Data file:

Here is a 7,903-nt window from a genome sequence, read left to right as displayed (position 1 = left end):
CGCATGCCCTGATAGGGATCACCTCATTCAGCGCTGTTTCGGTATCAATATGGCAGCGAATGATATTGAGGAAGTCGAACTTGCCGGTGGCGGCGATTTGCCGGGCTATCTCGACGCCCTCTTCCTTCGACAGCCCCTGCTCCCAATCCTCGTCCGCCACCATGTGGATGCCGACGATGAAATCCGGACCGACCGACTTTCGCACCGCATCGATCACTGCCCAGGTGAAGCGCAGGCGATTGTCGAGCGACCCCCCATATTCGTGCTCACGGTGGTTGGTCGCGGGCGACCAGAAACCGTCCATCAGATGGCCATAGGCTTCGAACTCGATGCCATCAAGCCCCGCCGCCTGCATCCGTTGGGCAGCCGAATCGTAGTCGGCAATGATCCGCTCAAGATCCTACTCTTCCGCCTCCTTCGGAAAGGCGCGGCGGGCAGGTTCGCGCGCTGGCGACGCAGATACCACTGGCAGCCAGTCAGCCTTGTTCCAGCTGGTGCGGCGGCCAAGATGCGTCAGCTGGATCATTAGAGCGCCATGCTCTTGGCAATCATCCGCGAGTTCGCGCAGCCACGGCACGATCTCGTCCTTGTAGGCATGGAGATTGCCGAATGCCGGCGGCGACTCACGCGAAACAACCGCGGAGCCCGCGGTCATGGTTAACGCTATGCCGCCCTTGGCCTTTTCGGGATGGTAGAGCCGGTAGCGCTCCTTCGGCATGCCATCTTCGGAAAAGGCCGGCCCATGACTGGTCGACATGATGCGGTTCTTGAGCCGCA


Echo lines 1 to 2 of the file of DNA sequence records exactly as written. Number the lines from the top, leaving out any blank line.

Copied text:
Here is a 7,903-nt window from a genome sequence, read left to right as displayed (position 1 = left end):
CGCATGCCCTGATAGGGATCACCTCATTCAGCGCTGTTTCGGTATCAATATGGCAGCGAATGATATTGAGGAAGTCGAACTTGCCGGTGGCGGCGATTTGCCGGGCTATCTCGACGCCCTCTTCCTTCGACAGCCCCTGCTCCCAATCCTCGTCCGCCACCATGTGGATGCCGACGATGAAATCCGGACCGACCGACTTTCGCACCGCATCGATCACTGCCCAGGTGAAGCGCAGGCGATTGTCGAGCGACCCCCCATATTCGTGCTCACGGTGGTTGGTCGCGGGCGACCAGAAACCGTCCATCAGATGGCCATAGGCTTCGAACTCGATGCCATCAAGCCCCGCCGCCTGCATCCGTTGGGCAGCCGAATCGTAGTCGGCAATGATCCGCTCAAGATCCTACTCTTCCGCCTCCTTCGGAAAGGCGCGGCGGGCAGGTTCGCGCGCTGGCGACGCAGATACCACTGGCAGCCAGTCAGCCTTGTTCCAGCTGGTGCGGCGGCCAAGATGCGTCAGCTGGATCATTAGAGCGCCATGCTCTTGGCAATCATCCGCGAGTTCGCGCAGCCACGGCACGATCTCGTCCTTGTAGGCATGGAGATTGCCGAATGCCGGCGGCGACTCACGCGAAACAACCGCGGAGCCCGCGGTCATGGTTAACGCTATGCCGCCCTTGGCCTTTTCGGGATGGTAGAGCCGGTAGCGCTCCTTCGGCATGCCATCTTCGGAAAAGGCCGGCCCATGACTGGTCGACATGATGCGGTTCTTGAGCCGCA